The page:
Thus resulting a win/win situation for both laws force is added and energy is transfered HAH!"just go that eureka moment" Really really interesting they are!

Thanks everyone any more inputs I'd be grateful for them!

Actually I might come back with another thing related to this question and post it.
Pengwuino
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May1-12, 04:59 PM
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Quote Quote by Hypo View Post
So all in all in a system that has "KE" of 1000J by increasing ONLY its Force the system could get more "KE" transfered from a source.

Thus resulting a win/win situation for both laws force is added and energy is transfered HAH!"just go that eureka moment" Really really interesting they are!
Yes but there's nothing mysterious or interesting about it as you are implying. Take a baseball players, for example. If a baseball player throw a ball with a certain force, he would impart a certain kinetic energy during his throw. If he threw it with twice the force, he would impart twice the kinetic energy during his throw (assuming the rotation of his arm and subsequent release covers the same distance). However, it's a lot more strenuous to apply a larger force when throwing a ball so it's not exactly win-win for the entire system. The same idea applies for a car engine moving a car uphill vs. flat land. It's a lot more strenuous and the engine must do more work to move a vehicle uphill (since it's giving it a potential energy as well).
Hypo
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#10
May1-12, 11:00 PM
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Quote Quote by Pengwuino View Post
Yes but there's nothing mysterious or interesting about it as you are implying. Take a baseball players, for example. If a baseball player throw a ball with a certain force, he would impart a certain kinetic energy during his throw. If he threw it with twice the force, he would impart twice the kinetic energy during his throw (assuming the rotation of his arm and subsequent release covers the same distance). However, it's a lot more strenuous to apply a larger force when throwing a ball so it's not exactly win-win for the entire system. The same idea applies for a car engine moving a car uphill vs. flat land. It's a lot more strenuous and the engine must do more work to move a vehicle uphill (since it's giving it a potential energy as well).


For me I've been struggling to relate force and energy in a system. I looked at them in a different way but now I can see the picture with perfect colors.

I understand its all depended on certain conditions areas and many factors. Physics is the breakdown of EVERYTHING physical in a system so I do keep account everything surrounding the system.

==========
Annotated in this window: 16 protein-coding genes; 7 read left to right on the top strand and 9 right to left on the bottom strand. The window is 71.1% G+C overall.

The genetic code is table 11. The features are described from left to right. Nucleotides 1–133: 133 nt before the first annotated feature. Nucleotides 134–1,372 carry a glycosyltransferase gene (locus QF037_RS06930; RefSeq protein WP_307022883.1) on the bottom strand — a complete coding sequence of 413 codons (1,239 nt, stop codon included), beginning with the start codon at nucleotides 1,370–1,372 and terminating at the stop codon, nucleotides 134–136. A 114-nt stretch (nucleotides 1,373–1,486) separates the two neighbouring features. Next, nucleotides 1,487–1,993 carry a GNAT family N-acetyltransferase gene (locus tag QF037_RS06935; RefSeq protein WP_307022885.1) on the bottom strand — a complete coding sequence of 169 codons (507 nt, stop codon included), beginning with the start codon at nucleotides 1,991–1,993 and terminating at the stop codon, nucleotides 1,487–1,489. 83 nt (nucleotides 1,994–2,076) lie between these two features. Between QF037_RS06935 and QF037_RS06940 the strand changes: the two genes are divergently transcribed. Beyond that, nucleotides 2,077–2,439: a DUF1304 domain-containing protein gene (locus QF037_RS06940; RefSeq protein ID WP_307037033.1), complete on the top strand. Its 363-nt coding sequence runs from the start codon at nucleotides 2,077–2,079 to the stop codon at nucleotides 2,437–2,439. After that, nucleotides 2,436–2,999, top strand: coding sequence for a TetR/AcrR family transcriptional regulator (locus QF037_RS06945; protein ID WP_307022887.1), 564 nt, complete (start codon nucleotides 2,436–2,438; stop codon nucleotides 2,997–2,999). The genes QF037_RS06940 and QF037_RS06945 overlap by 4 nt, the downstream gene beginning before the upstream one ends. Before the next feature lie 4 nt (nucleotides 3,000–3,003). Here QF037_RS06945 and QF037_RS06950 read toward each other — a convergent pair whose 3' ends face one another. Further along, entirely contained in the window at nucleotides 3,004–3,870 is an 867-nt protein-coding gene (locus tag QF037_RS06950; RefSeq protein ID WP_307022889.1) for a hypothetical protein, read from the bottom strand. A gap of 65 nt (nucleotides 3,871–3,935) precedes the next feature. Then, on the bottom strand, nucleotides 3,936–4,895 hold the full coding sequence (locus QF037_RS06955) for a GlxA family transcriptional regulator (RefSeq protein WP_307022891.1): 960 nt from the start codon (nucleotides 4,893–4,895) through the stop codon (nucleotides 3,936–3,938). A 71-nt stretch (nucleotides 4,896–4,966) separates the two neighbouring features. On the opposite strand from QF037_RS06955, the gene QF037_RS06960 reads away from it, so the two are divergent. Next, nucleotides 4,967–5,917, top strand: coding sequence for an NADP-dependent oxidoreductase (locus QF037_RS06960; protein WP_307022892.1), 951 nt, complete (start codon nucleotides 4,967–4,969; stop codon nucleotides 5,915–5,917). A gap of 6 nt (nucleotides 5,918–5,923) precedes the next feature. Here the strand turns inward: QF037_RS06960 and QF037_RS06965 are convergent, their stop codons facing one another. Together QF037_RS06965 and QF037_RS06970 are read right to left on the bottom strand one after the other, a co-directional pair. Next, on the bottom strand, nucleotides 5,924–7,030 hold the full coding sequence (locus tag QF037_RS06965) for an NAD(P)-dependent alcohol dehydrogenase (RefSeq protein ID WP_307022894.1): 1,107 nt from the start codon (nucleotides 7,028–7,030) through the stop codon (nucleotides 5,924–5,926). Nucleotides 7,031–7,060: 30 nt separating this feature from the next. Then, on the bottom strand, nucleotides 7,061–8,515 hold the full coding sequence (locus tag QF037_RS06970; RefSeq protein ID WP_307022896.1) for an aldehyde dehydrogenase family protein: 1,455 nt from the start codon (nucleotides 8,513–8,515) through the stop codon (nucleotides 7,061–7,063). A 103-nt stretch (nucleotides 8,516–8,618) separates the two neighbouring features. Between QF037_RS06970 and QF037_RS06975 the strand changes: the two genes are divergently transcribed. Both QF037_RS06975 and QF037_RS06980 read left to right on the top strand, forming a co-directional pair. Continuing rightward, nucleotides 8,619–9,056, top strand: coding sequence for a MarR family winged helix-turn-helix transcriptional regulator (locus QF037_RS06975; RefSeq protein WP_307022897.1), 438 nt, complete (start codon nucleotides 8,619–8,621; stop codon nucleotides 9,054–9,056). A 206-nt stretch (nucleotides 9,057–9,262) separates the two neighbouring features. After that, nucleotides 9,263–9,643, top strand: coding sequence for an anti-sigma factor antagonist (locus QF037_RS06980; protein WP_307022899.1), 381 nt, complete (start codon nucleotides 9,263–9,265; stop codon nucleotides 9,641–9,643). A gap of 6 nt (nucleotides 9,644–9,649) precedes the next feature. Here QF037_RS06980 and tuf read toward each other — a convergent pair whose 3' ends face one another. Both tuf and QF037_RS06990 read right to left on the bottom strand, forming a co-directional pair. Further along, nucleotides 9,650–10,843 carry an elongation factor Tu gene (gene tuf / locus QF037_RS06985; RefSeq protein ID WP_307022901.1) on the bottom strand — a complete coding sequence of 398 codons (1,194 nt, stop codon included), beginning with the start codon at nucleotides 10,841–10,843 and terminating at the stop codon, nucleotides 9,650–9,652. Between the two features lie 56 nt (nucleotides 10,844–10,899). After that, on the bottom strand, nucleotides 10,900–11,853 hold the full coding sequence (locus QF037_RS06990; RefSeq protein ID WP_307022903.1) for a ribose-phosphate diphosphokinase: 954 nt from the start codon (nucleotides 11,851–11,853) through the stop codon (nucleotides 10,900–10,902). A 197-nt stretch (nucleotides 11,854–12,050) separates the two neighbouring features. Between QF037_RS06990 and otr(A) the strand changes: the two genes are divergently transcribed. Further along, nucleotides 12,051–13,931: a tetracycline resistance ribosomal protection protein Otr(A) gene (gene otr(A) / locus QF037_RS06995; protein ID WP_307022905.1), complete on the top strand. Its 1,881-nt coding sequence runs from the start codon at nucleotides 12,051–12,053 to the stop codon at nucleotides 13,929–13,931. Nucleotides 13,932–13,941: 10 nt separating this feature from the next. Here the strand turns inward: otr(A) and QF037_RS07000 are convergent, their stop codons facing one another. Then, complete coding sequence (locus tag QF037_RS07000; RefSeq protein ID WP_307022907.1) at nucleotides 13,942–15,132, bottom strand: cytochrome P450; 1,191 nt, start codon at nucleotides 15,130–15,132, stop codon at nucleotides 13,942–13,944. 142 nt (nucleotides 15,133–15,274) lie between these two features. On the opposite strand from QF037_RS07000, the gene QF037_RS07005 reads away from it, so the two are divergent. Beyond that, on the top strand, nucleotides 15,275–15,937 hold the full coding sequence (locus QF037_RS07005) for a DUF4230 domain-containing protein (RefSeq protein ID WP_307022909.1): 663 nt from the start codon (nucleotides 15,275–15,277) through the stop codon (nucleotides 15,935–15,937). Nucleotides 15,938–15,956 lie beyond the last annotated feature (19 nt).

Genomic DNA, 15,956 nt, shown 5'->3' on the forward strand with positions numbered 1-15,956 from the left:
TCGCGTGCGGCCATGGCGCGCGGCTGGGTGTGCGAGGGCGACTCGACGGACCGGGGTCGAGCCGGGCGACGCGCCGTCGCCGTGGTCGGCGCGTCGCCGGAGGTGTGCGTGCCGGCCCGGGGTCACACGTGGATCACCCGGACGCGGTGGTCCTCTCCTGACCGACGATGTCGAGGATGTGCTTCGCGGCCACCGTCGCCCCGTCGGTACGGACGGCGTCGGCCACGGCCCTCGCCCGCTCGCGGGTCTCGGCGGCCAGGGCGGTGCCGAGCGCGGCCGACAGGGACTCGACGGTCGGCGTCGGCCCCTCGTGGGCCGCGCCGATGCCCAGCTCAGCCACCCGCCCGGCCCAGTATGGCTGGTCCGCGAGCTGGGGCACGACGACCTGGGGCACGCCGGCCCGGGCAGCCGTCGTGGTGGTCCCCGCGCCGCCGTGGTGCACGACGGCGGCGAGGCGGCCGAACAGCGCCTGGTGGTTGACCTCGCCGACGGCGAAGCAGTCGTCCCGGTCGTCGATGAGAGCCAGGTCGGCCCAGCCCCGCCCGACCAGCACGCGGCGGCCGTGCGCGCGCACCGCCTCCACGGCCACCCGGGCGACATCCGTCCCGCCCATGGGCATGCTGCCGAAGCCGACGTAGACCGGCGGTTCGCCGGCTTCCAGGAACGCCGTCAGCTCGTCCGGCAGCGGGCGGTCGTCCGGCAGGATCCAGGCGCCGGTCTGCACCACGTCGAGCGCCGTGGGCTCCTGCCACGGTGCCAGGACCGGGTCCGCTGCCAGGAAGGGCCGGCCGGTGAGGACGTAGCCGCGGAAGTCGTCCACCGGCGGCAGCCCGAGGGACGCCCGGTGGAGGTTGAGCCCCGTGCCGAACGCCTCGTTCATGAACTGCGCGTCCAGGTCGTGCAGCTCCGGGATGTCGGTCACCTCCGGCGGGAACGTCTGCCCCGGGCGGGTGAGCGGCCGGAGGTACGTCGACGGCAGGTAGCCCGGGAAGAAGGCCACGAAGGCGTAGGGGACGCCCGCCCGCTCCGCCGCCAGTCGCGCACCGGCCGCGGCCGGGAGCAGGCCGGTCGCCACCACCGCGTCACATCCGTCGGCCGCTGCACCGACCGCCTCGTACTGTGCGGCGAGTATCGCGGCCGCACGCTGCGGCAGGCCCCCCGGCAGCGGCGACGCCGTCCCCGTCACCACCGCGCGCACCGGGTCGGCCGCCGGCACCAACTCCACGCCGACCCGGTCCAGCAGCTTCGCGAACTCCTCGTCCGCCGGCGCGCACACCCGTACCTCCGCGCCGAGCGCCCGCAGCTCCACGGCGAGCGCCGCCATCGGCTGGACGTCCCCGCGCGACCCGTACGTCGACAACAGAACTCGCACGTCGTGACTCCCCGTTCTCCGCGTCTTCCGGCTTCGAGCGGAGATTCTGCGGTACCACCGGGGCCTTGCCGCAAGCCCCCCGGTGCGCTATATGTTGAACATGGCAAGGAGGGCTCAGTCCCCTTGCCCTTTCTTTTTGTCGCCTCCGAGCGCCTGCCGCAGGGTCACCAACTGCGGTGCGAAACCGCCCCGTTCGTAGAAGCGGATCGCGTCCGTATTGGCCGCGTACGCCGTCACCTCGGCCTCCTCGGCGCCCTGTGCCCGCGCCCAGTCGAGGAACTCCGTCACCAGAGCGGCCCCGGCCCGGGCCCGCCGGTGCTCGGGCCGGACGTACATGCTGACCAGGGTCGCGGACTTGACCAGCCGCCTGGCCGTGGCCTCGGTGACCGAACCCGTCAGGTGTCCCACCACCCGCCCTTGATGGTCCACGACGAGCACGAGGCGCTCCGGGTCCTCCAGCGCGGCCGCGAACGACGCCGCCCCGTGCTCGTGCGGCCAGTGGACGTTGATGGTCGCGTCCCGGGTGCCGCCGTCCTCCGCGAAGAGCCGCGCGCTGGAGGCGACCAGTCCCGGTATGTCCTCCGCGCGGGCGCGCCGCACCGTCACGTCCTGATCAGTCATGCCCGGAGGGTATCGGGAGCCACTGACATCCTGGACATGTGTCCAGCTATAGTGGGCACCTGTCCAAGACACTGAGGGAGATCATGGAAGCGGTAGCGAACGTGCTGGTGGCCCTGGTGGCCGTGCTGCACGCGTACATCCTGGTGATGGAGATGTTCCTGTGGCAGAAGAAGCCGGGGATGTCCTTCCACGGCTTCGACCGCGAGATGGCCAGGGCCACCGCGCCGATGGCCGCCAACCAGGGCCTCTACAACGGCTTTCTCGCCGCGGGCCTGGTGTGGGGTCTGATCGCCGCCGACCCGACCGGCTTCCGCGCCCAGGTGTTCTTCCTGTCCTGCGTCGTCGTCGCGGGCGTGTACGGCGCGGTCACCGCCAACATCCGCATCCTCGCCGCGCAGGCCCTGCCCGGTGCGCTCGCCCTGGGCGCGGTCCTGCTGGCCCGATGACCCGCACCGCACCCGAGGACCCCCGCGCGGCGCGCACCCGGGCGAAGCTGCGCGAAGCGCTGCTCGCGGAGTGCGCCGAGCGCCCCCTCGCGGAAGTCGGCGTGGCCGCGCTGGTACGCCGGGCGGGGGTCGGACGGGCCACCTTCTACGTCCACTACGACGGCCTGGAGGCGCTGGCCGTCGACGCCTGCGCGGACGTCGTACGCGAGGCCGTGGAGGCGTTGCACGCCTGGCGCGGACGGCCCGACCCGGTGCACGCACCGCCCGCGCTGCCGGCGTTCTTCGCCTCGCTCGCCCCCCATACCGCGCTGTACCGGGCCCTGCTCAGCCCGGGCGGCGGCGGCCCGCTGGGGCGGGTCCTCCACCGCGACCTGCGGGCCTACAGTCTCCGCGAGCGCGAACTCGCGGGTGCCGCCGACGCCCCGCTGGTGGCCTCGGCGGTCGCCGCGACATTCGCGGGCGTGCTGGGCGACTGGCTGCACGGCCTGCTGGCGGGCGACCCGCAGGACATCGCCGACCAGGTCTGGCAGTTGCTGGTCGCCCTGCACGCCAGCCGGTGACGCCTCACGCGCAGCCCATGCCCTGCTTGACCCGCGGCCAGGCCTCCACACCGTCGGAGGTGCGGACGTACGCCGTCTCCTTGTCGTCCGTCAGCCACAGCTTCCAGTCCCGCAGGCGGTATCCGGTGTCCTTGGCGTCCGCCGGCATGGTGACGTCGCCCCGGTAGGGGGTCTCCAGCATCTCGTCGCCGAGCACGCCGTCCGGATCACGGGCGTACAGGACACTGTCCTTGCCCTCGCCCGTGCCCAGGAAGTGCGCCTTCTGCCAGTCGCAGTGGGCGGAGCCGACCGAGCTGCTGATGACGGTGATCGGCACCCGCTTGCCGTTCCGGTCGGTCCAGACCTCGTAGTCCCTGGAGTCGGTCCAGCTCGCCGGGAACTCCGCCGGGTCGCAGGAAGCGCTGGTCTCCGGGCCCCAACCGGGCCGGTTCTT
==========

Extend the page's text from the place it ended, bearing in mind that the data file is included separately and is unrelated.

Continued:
Thank you for you're input!

Now if force is that "KICK" or "PUSH" in a system is energy that power to supply the "PUSH" or "KICK"?
haruspex
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#11
May1-12, 11:42 PM
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Quote Quote by Hypo View Post
But what did you think I was going to do?
E.g. if you were thinking of pushing an object a certain distance across a frictional floor. You might have thought that if you pushed twice as hard you would use twice the energy to get it the same distance.
Hypo
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#12
May2-12, 12:03 AM
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Quote Quote by haruspex View Post
E.g. if you were thinking of pushing an object a certain distance across a frictional floor. You might have thought that if you pushed twice as hard you would use twice the energy to get it the same distance.
hahaha the beauty of simplicity thanks for that example gives me another view of my question thanks though!
sweet springs
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#13
May2-12, 01:24 AM
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Hi.

Bank account = salary paid? Yes, in a sense. No, in another sense.

Regards.
Hypo
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#14
Jun2-12, 06:51 AM
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Quote Quote by sweet springs View Post
Hi.

Bank account = salary paid? Yes, in a sense. No, in another sense.

Regards.
hallo... What?!
HallsofIvy
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#15
Jun2-12, 07:06 AM
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He is pointing out that, as you said initially, change in energy= work done on or by a system. It's a bit simplistice to just say "energy= work".
jtbell
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#16
Jun2-12, 07:43 AM
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I would say that work is a method of transferring energy from one object or system to another one. In thermodynamics, heat is another method. In fact, the first law of thermodynamics says those are the only two methods for changing the internal energy of an system: ΔU = Q + W, or ΔU = Q - W, depending on the sign convention that you use for work.
Hypo
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#17
Jun2-12, 09:11 AM
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Quote Quote by HallsofIvy View Post
He is pointing out that, as you said initially, change in energy= work done on or by a system. It's a bit simplistice to just say "energy= work".
Ah, thanks HallsofIvy

Quote Quote by jtbell View Post
I would say that work is a method of transferring energy from one object or system to another one. In thermodynamics, heat is another method. In fact, the first law of thermodynamics says those are the only two methods for changing the internal energy of an system: ΔU = Q + W, or ΔU = Q - W, depending on the sign convention that you use for work.
Interesting.